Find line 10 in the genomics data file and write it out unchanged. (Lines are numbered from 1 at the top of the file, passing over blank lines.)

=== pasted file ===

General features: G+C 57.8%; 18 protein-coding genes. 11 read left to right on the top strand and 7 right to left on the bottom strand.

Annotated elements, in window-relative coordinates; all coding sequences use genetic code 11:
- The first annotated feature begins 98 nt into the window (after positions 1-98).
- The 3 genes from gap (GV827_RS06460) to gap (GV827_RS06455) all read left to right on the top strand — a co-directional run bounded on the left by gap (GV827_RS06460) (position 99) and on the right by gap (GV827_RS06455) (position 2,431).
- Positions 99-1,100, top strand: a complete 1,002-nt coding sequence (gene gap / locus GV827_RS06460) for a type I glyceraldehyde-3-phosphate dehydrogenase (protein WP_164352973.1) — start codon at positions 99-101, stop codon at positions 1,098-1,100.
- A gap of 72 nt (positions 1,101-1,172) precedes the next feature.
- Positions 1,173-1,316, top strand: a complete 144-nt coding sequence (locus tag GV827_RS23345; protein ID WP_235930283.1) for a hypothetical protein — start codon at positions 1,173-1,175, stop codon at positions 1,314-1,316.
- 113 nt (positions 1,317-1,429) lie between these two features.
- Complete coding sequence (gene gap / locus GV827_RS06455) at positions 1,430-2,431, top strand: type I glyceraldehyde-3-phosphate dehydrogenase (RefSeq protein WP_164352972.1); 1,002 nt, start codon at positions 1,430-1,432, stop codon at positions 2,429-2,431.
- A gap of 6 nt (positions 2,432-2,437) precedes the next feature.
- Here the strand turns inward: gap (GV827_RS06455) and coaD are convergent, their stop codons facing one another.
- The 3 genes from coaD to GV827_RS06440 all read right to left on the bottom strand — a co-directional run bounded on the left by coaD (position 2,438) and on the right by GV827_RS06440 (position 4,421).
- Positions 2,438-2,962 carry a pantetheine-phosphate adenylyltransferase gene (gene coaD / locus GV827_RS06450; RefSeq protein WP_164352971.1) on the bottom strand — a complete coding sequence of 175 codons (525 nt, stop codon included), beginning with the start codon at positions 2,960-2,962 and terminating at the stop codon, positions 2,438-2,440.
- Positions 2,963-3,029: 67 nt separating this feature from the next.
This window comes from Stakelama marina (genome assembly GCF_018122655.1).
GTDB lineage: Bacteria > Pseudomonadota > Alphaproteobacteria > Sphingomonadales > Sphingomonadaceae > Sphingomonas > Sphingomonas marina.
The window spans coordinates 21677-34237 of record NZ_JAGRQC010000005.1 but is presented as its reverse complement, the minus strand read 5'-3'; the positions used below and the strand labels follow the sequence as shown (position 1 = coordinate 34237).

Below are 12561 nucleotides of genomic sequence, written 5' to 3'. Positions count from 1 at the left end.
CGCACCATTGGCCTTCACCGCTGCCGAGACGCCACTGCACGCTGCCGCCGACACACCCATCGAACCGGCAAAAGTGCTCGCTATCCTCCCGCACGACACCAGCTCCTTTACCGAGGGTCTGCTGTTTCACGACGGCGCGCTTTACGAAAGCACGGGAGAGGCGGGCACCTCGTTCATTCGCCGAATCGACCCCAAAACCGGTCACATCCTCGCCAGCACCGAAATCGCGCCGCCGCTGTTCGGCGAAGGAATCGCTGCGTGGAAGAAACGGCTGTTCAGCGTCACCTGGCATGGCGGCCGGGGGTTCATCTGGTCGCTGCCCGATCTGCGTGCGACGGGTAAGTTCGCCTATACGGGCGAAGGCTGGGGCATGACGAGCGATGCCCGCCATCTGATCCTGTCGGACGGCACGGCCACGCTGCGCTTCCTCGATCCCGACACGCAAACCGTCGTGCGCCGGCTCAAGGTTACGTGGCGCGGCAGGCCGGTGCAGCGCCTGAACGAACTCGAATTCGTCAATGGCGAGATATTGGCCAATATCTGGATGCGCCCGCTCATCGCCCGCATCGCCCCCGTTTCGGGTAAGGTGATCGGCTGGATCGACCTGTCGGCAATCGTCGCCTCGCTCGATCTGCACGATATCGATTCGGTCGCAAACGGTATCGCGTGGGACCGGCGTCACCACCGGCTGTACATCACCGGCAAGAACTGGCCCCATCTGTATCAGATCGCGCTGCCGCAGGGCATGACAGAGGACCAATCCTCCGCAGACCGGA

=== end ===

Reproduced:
- A gap of 6 nt (positions 2,432-2,437) precedes the next feature.